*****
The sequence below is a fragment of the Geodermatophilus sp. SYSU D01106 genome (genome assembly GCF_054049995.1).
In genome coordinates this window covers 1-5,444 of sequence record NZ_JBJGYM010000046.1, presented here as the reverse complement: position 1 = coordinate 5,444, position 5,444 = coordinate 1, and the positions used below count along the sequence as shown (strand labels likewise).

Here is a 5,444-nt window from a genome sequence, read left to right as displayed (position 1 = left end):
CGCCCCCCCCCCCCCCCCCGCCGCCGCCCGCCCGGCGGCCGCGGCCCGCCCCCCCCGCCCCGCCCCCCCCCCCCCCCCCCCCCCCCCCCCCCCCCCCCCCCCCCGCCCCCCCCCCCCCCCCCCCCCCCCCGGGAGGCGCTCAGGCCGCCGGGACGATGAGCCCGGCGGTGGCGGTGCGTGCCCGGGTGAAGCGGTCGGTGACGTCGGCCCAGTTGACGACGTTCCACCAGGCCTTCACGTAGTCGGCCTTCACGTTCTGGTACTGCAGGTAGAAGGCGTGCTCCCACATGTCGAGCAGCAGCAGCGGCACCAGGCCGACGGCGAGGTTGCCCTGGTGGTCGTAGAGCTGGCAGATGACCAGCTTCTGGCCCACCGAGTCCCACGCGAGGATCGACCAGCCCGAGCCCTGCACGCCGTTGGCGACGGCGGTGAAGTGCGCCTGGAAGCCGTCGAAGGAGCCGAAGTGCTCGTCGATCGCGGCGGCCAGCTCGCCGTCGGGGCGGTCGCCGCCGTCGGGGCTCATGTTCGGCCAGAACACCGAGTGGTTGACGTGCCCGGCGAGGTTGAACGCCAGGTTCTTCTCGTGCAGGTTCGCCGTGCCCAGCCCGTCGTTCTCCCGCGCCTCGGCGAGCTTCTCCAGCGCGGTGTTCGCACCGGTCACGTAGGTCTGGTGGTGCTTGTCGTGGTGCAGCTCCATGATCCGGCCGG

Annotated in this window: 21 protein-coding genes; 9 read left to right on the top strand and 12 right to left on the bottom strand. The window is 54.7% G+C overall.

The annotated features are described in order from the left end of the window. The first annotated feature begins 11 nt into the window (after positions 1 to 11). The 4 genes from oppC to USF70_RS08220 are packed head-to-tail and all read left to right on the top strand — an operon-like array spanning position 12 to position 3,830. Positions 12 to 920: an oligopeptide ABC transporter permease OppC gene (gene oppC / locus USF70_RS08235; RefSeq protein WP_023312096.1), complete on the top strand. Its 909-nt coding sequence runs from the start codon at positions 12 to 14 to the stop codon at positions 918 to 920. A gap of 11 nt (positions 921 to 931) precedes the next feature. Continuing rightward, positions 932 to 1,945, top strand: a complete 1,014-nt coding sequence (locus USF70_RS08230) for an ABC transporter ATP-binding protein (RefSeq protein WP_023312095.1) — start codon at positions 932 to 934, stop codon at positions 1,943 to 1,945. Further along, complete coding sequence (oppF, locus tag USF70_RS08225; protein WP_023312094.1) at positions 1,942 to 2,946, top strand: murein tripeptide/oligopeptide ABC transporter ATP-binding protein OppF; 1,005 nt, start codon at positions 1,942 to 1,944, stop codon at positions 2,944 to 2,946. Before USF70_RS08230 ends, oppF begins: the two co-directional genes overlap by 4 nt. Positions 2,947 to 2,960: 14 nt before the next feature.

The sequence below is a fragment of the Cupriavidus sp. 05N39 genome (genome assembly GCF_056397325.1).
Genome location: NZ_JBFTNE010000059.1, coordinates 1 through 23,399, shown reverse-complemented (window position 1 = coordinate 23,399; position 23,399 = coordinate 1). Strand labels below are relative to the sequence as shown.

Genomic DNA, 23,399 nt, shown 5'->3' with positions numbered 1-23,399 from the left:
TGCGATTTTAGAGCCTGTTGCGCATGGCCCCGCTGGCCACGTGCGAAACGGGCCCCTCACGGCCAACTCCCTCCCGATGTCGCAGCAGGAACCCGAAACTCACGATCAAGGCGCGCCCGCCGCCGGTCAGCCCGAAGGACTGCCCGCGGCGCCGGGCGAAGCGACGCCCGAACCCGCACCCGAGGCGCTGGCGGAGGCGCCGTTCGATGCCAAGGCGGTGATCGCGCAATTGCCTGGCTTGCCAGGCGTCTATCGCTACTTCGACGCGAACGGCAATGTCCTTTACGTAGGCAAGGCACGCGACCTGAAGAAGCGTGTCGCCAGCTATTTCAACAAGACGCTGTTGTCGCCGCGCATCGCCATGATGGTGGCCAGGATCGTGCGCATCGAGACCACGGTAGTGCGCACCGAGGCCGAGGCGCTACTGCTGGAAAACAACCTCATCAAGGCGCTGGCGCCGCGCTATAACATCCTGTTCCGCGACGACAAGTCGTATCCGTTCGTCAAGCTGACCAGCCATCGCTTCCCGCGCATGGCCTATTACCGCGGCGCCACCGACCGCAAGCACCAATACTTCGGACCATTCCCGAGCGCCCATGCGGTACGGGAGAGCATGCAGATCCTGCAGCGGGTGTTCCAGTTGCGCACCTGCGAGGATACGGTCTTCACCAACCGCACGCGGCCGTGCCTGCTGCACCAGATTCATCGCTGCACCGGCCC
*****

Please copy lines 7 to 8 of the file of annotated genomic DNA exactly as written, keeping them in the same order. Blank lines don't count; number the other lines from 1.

The sequence below is a fragment of the Cupriavidus sp. 05N39 genome (genome assembly GCF_056397325.1).
Genome location: NZ_JBFTNE010000059.1, coordinates 1 through 23,399, shown reverse-complemented (window position 1 = coordinate 23,399; position 23,399 = coordinate 1). Strand labels below are relative to the sequence as shown.